2014 Bassmaster Elite at Delaware River Delaware River - Philadelphia, PA, Aug 7 - 10, 2014

Ike's storybook ending at the Delaware

Iaconelli's win in Philly featured the best traits of bass fishing

Steve Bowman
The entire Iaconelli clan was onhand to support Mike and to help celebrate his win.

PHILADELPHIA, Pa. — John Crews was the only member of Mike Iaconelli's three-man camping crew who qualified to join him in the final 12 Sunday at the Bassmaster Elite Series tournament on the Delaware River. As Crews finished a pre-weigh-in conversation, a writer said, "It's been a wild week, hasn't it?"

Crews smiled and said, "It's not done yet."

He was referring to the victory party Iaconelli promised to host Sunday night at his home, located less than an hour's drive away, in Pittsgrove, N.J.

"I've got a feeling I'm going to be glad I'm staying in the camper," Crews laughed. "I'm locking the door after I get in there."

If ever a party deserved to be thrown, it was Sunday night in the Iaconelli home. This was a storybook event that couldn't have been scripted any better: The hometown kid – Iaconelli was born in Philadelphia – wins on a challenging bass fishery ­– the Delaware River – in front of a rowdy, passionate packed house that joined in chants of "Ike, Ike, Ike, Ike…" all week long, but especially on Sunday.

As of yet, there are no reports of the police being called or glass shattering at the Iaconelli home Sunday night/Monday morning. Apparently there's a new twist on an old phrase: What happens in Vegas Iaconelli's house stays in Vegas Iaconelli's house. (Vegas is Mike and Becky's three-year-old son.)

Becky came to Sunday's weigh-in at Penn's Landing with cans of champagne iced down for the winner. If ever champagne cans, instead of bottles, are appropriate, this was it: Working class kid from Philly grows up to win $2.2 million on the B.A.S.S. tour and shines the pro bass fishing spotlight on an area of the country that seldom sees a glimmer.

Becky, as is her style, was a saint throughout the wild week. In addition to Crews, Ish Monroe and Fletcher Shryock staying in their camper parked outside, in Mike and Becky's home were Vegas and Stella, Mike's and Becky's two children; Drew, 15, and Rylie, 14, Mike's daughters from his first marriage; Becky's parents; and fishing industry friends Alan McGuckin of Dynamic Sponsorships and Dan Quinn of Rapala.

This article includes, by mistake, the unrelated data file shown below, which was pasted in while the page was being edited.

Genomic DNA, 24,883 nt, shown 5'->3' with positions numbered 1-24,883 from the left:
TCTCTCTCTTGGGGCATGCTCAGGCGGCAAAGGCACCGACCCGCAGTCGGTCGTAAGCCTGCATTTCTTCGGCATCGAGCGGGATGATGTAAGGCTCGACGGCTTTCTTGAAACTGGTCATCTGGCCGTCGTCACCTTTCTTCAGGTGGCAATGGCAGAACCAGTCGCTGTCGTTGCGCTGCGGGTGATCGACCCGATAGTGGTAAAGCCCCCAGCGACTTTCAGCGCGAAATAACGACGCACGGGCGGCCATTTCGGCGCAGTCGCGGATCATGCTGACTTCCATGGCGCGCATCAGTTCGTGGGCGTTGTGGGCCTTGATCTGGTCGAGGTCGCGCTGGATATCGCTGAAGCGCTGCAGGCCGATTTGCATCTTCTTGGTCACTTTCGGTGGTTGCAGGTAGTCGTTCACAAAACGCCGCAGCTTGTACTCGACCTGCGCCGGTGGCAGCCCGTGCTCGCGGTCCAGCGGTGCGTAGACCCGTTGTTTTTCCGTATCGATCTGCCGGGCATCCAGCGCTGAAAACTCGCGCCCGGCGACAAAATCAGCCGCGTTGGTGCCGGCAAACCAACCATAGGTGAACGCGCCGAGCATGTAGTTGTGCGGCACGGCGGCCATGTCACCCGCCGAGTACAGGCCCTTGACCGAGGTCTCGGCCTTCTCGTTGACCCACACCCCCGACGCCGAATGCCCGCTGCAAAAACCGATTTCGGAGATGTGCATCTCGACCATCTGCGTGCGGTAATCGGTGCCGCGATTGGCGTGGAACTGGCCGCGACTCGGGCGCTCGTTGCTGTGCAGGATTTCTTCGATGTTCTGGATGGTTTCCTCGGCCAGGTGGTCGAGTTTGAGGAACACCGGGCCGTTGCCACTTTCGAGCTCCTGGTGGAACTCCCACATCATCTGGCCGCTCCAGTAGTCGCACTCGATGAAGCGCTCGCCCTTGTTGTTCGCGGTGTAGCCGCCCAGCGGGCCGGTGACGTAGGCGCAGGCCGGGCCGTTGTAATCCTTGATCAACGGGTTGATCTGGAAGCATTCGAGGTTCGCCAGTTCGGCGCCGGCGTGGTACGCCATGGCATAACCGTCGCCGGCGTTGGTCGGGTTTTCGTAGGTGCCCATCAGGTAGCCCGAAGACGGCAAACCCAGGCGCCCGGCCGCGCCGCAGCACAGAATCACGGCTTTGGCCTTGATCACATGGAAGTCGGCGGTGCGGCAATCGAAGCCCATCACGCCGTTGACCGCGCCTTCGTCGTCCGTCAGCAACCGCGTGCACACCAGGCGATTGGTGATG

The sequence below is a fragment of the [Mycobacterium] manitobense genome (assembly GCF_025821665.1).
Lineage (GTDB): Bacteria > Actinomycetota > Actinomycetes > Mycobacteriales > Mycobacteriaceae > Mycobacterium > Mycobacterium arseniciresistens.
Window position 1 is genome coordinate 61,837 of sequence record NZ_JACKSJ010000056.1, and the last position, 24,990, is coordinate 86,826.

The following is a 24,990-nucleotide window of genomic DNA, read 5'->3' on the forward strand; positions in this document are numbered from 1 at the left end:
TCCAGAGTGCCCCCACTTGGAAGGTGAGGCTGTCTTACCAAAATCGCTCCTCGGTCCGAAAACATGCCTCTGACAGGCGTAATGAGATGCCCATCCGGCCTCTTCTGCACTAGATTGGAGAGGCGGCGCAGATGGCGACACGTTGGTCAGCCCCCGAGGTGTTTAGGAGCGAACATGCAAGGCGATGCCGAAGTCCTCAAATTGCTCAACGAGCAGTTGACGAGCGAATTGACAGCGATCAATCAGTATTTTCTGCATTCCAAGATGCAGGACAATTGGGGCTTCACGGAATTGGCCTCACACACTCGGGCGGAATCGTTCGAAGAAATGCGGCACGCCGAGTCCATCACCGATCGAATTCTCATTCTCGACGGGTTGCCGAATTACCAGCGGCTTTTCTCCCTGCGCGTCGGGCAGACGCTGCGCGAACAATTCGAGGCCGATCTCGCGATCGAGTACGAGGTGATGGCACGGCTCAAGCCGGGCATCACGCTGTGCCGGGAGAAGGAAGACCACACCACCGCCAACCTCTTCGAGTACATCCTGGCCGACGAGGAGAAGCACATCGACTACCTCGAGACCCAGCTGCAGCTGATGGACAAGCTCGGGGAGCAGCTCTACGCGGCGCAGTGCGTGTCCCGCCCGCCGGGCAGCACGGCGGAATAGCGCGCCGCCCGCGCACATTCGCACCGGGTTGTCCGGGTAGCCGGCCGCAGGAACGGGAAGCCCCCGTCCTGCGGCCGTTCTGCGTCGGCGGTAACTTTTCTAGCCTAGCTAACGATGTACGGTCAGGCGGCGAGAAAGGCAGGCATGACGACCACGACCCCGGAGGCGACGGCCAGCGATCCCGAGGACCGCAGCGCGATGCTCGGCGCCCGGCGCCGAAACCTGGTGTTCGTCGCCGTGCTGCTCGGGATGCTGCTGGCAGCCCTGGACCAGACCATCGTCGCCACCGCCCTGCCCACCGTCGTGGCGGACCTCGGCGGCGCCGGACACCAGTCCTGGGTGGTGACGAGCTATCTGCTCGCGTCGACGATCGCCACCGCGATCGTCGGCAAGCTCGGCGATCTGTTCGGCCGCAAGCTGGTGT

Becky and her mom made sure everyone had "good home-cooked meals" each evening. It sounds hectic; it wasn't.

"There has been a lot of stress on Mike this week," Becky said. "I've felt it.

"But it has been a wonderful distraction to have everyone there. I would do it all over again the same way."

A home-cooked meal with friends and family every evening served as an ice pack on a bruised body and soul for Iaconelli. Sunday he mentioned that he'd never forget this week. No one else will either. That bright light shining on East Coast bass fishing covered everything that is good about the sport.

Todd Pride, director of the Mid-Atlantic Youth Anglers & Outdoors Programs, helped to secure Philadelphia as an Elite Series host city in hopes that it might inspire young people.Todd Pride, director of the Mid-Atlantic Youth Anglers
Almost as happy Sunday as Iaconelli was Todd Pride, the director of the Mid-Atlantic Youth Anglers & Outdoors Program. If pro bass fishing represents anything, it's about showing young people a positive path to a fulfilling life in the outdoors. Pride spent long hours helping secure Philadelphia as an Elite Series host city. He thought it could make a difference, maybe even be a life-changing event, for some young people. But Pride had no idea the city would embrace this tournament like it did.

advertisement

advertisement